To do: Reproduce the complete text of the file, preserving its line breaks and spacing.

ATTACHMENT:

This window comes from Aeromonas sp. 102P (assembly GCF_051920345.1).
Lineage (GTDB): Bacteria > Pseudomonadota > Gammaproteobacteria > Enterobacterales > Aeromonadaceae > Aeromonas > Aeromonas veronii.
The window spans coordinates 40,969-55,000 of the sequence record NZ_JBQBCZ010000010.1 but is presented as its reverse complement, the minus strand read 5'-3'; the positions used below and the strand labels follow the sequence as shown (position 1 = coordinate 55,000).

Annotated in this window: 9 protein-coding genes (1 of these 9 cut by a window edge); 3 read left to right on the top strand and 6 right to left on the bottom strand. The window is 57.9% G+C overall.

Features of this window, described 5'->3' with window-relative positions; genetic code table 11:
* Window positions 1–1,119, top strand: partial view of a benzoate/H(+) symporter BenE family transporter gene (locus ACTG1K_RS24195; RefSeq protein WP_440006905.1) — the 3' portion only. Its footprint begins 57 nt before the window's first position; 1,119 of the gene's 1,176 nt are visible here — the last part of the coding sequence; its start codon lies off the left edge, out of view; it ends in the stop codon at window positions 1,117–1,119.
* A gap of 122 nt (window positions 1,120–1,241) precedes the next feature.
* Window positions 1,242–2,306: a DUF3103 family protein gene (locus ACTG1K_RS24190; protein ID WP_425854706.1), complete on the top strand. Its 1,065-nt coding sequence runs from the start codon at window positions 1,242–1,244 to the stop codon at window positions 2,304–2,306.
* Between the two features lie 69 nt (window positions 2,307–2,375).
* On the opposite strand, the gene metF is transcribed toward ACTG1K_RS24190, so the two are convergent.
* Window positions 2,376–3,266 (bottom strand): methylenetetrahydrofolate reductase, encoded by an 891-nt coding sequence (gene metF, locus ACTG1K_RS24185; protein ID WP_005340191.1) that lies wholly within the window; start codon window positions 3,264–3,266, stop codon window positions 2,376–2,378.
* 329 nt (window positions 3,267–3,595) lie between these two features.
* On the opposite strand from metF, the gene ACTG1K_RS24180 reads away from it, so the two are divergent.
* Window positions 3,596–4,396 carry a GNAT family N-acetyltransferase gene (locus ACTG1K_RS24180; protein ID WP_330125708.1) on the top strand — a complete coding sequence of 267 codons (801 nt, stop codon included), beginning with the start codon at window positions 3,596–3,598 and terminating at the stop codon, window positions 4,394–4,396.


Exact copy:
This window comes from Aeromonas sp. 102P (assembly GCF_051920345.1).
Lineage (GTDB): Bacteria > Pseudomonadota > Gammaproteobacteria > Enterobacterales > Aeromonadaceae > Aeromonas > Aeromonas veronii.
The window spans coordinates 40,969-55,000 of the sequence record NZ_JBQBCZ010000010.1 but is presented as its reverse complement, the minus strand read 5'-3'; the positions used below and the strand labels follow the sequence as shown (position 1 = coordinate 55,000).

Annotated in this window: 9 protein-coding genes (1 of these 9 cut by a window edge); 3 read left to right on the top strand and 6 right to left on the bottom strand. The window is 57.9% G+C overall.

Features of this window, described 5'->3' with window-relative positions; genetic code table 11:
* Window positions 1–1,119, top strand: partial view of a benzoate/H(+) symporter BenE family transporter gene (locus ACTG1K_RS24195; RefSeq protein WP_440006905.1) — the 3' portion only. Its footprint begins 57 nt before the window's first position; 1,119 of the gene's 1,176 nt are visible here — the last part of the coding sequence; its start codon lies off the left edge, out of view; it ends in the stop codon at window positions 1,117–1,119.
* A gap of 122 nt (window positions 1,120–1,241) precedes the next feature.
* Window positions 1,242–2,306: a DUF3103 family protein gene (locus ACTG1K_RS24190; protein ID WP_425854706.1), complete on the top strand. Its 1,065-nt coding sequence runs from the start codon at window positions 1,242–1,244 to the stop codon at window positions 2,304–2,306.
* Between the two features lie 69 nt (window positions 2,307–2,375).
* On the opposite strand, the gene metF is transcribed toward ACTG1K_RS24190, so the two are convergent.
* Window positions 2,376–3,266 (bottom strand): methylenetetrahydrofolate reductase, encoded by an 891-nt coding sequence (gene metF, locus ACTG1K_RS24185; protein ID WP_005340191.1) that lies wholly within the window; start codon window positions 3,264–3,266, stop codon window positions 2,376–2,378.
* 329 nt (window positions 3,267–3,595) lie between these two features.
* On the opposite strand from metF, the gene ACTG1K_RS24180 reads away from it, so the two are divergent.
* Window positions 3,596–4,396 carry a GNAT family N-acetyltransferase gene (locus ACTG1K_RS24180; protein ID WP_330125708.1) on the top strand — a complete coding sequence of 267 codons (801 nt, stop codon included), beginning with the start codon at window positions 3,596–3,598 and terminating at the stop codon, window positions 4,394–4,396.